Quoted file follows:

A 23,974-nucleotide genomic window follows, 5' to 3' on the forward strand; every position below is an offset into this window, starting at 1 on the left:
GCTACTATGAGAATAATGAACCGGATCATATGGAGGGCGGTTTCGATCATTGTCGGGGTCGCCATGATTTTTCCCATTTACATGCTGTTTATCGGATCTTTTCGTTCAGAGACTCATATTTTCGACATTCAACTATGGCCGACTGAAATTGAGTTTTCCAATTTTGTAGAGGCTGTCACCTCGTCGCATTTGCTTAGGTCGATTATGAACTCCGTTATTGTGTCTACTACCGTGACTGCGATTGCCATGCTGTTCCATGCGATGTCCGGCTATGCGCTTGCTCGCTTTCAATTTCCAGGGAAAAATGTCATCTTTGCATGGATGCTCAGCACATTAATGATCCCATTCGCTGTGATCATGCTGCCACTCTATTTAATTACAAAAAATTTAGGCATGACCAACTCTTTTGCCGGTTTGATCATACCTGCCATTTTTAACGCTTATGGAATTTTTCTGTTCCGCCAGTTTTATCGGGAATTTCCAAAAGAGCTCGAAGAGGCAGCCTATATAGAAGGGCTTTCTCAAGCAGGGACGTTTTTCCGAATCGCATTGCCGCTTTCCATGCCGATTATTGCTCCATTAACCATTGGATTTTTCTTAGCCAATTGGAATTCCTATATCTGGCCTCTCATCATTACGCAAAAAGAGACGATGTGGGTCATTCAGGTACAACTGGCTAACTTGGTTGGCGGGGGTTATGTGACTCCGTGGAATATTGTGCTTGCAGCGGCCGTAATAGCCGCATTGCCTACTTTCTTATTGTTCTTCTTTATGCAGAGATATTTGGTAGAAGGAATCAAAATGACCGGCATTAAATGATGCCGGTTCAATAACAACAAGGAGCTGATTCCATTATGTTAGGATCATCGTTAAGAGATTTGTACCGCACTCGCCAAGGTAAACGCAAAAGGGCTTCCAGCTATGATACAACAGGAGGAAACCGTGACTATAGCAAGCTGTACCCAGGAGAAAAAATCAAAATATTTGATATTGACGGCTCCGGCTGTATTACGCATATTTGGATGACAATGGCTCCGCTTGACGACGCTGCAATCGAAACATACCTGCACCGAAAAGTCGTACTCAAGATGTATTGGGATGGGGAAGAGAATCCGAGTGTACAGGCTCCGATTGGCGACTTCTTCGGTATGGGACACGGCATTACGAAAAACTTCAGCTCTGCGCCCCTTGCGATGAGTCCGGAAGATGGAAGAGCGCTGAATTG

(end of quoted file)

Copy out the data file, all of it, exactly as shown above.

A 23,974-nucleotide genomic window follows, 5' to 3' on the forward strand; every position below is an offset into this window, starting at 1 on the left:
GCTACTATGAGAATAATGAACCGGATCATATGGAGGGCGGTTTCGATCATTGTCGGGGTCGCCATGATTTTTCCCATTTACATGCTGTTTATCGGATCTTTTCGTTCAGAGACTCATATTTTCGACATTCAACTATGGCCGACTGAAATTGAGTTTTCCAATTTTGTAGAGGCTGTCACCTCGTCGCATTTGCTTAGGTCGATTATGAACTCCGTTATTGTGTCTACTACCGTGACTGCGATTGCCATGCTGTTCCATGCGATGTCCGGCTATGCGCTTGCTCGCTTTCAATTTCCAGGGAAAAATGTCATCTTTGCATGGATGCTCAGCACATTAATGATCCCATTCGCTGTGATCATGCTGCCACTCTATTTAATTACAAAAAATTTAGGCATGACCAACTCTTTTGCCGGTTTGATCATACCTGCCATTTTTAACGCTTATGGAATTTTTCTGTTCCGCCAGTTTTATCGGGAATTTCCAAAAGAGCTCGAAGAGGCAGCCTATATAGAAGGGCTTTCTCAAGCAGGGACGTTTTTCCGAATCGCATTGCCGCTTTCCATGCCGATTATTGCTCCATTAACCATTGGATTTTTCTTAGCCAATTGGAATTCCTATATCTGGCCTCTCATCATTACGCAAAAAGAGACGATGTGGGTCATTCAGGTACAACTGGCTAACTTGGTTGGCGGGGGTTATGTGACTCCGTGGAATATTGTGCTTGCAGCGGCCGTAATAGCCGCATTGCCTACTTTCTTATTGTTCTTCTTTATGCAGAGATATTTGGTAGAAGGAATCAAAATGACCGGCATTAAATGATGCCGGTTCAATAACAACAAGGAGCTGATTCCATTATGTTAGGATCATCGTTAAGAGATTTGTACCGCACTCGCCAAGGTAAACGCAAAAGGGCTTCCAGCTATGATACAACAGGAGGAAACCGTGACTATAGCAAGCTGTACCCAGGAGAAAAAATCAAAATATTTGATATTGACGGCTCCGGCTGTATTACGCATATTTGGATGACAATGGCTCCGCTTGACGACGCTGCAATCGAAACATACCTGCACCGAAAAGTCGTACTCAAGATGTATTGGGATGGGGAAGAGAATCCGAGTGTACAGGCTCCGATTGGCGACTTCTTCGGTATGGGACACGGCATTACGAAAAACTTCAGCTCTGCGCCCCTTGCGATGAGTCCGGAAGATGGAAGAGCGCTGAATTG